Chambers Wildlife Rainforest Lodges
Tropical North Queensland, Australia.
[ Site Map ] [
Rainforest Search Engine ]

Rainforest Bats



Suborder Microchiroptera

  • Of the two suborders of bats, these are the bats most people around the world are more familiar with, as they are found practically everywhere.

  • They are a much more diverse group than the 'Megabats'.

  • There are 17 families, 135 genera and over 759 species (Robson 2002).

  • There are microchiropterans that have evolved to feed on insects, fish, fruit, nectar, blood and even other bats.

  • Most live in colonies in dark places where they roost upside down.

  • They tend to be much smaller (sometimes tiny), have tails (with the flying membrane stretching between the legs and tail), use echolocation, are broadly insectivorous and have only one claw on the forelimbs (Robson 2002).

  • The saying 'blind as a bat' is a reflection of the fact that many species have small eyes and that they tend to rely on another sense to make their way around.

  • This other sense involves emitting high frequency calls from the throat, and projecting out the mouth or nose to detect the 'ultrasounds' as they reflect off other objects (echolocation).

  • They use this echolocation sense both to navigate in the dark and to locate their prey.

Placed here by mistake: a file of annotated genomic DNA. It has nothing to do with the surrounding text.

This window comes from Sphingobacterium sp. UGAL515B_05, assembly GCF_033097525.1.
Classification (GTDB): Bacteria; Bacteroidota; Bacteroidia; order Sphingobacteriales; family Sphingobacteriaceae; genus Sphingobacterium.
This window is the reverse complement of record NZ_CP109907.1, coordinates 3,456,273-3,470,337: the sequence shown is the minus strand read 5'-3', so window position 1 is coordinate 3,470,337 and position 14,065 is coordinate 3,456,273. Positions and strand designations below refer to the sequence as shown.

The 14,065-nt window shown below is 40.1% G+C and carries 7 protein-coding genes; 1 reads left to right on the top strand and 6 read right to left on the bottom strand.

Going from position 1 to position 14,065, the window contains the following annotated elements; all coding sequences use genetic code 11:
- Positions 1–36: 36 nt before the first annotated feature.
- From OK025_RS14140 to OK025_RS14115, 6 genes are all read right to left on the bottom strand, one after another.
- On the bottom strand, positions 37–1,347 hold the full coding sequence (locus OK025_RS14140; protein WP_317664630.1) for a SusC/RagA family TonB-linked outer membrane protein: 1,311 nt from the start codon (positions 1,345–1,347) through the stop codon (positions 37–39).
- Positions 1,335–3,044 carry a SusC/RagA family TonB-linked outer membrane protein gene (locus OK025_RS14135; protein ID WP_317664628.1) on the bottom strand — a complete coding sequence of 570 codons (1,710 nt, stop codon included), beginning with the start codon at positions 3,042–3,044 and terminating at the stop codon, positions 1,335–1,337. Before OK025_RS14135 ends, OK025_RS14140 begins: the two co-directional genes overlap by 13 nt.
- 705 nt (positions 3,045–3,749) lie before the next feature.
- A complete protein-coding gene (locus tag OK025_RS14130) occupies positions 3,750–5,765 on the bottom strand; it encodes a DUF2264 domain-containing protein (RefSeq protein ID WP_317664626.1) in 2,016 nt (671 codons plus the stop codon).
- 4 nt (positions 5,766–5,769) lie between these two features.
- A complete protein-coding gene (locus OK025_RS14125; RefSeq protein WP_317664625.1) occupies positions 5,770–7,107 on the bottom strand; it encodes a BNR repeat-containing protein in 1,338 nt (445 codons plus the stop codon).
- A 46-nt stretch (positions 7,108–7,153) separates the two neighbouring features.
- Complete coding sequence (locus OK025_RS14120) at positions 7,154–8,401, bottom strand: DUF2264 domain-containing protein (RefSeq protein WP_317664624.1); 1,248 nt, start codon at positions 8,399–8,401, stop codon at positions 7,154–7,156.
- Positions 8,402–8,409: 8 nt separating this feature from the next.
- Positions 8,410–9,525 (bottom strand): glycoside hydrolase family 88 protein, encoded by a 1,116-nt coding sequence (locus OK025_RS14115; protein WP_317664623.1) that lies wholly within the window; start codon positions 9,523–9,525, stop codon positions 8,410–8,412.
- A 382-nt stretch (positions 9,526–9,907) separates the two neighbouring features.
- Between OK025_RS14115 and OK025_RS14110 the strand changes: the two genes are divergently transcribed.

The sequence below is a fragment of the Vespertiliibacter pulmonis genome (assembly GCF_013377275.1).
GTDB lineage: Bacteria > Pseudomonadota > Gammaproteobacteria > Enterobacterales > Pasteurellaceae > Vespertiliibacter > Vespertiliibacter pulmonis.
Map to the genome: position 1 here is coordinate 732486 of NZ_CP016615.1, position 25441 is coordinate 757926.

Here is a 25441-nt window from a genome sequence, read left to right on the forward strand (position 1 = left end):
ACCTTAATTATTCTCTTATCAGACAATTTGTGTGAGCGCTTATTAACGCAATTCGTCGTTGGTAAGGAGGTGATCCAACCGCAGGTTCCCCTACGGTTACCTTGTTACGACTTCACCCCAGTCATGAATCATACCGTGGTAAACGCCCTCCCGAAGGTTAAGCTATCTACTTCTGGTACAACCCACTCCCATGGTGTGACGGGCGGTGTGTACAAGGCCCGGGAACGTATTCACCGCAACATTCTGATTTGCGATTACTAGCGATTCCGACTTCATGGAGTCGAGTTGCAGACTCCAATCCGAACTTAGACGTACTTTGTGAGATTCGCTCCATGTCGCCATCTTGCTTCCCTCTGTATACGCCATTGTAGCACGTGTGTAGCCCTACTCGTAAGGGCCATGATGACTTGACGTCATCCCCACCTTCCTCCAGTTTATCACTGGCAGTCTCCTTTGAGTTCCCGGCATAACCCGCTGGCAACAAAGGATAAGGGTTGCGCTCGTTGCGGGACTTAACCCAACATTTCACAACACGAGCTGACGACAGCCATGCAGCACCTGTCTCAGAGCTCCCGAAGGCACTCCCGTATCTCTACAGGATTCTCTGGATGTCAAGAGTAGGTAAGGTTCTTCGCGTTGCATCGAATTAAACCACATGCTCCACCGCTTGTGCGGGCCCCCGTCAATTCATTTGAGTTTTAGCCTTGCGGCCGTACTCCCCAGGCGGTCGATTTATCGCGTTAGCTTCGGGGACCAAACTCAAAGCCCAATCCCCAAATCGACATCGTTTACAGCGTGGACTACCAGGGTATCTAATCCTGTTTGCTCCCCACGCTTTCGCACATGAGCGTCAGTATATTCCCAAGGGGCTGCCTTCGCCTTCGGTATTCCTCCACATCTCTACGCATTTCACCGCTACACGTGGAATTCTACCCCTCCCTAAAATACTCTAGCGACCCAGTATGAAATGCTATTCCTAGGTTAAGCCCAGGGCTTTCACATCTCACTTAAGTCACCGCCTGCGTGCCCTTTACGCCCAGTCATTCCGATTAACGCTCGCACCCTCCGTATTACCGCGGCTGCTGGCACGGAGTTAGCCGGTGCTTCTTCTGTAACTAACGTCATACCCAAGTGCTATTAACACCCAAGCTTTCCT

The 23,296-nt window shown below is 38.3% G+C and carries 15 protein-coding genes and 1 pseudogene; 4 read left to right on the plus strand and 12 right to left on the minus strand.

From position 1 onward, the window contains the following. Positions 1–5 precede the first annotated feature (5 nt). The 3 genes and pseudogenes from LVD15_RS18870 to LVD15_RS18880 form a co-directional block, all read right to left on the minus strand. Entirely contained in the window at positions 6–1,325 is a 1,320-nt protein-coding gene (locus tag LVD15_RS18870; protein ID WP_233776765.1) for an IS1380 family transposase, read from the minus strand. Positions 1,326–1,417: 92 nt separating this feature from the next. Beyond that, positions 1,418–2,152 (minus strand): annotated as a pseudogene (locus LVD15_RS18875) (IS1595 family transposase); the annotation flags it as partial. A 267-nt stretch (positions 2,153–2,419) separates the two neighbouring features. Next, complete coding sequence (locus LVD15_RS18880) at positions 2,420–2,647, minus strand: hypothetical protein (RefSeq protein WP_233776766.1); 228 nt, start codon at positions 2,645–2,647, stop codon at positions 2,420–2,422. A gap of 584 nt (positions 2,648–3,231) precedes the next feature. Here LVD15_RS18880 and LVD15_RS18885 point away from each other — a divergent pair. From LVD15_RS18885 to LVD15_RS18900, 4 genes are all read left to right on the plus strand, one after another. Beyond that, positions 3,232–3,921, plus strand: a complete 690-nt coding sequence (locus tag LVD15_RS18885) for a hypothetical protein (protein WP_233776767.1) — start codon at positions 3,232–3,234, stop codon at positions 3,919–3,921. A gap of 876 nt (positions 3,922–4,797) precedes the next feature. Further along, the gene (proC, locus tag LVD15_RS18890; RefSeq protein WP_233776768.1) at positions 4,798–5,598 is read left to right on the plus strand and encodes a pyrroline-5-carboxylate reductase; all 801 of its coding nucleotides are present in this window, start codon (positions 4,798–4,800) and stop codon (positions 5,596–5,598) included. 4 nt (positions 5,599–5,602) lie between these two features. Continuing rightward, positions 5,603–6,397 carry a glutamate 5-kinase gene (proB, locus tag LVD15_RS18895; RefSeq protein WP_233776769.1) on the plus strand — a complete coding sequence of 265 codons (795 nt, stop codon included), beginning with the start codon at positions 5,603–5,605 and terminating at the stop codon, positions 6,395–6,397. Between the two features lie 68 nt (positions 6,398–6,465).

• Many people around the world fear these bats for various reasons. Many of these reasons are unfounded, but one has to admit that when examined in the hand, they often have rather grotesque faces with various foldings in the skin. These convolutions may aid in making and collecting their ultrasonic calls (Strahan 1998).

Suborder Megachiroptera

  • This larger family of bats has a  total of over 40 genera and over 160 species.

  • The largest, an Asian species has a wingspan of one and a half metres (Strahan 1998).

  • Like the Microchroptera, these animals usually roost communally, hanging upside down.

  • Unlike their smaller relatives however, they tend not to sleep in dark places, but roost hanging off trees.

  • And unlike the smaller bats they tend not to have tails, and have two claws on their forelimbs (Robson 2002).

  • Also unlike their smaller relatives, they tend to feed not so much on insects, but on fruit and/or nectar.

  • Because of this difference in diet, much about their biology is also quite different.

  • They generally don't have echolocation; only one African species can echolocate, but even this is actually performed in a different way from the Microchiropteran bats, with the clicking of the tongue, much like swiftlets (Robson 2002).

  • The lack of echolocation means Megabats do not have the strange convoluted folds of the smaller insect bats, and thus tend to have much simpler and more attractive fox or dog like faces.

  • Instead, they have much better developed senses of sight and smell, and these are used in locating fragrant flowers and ripening fruit.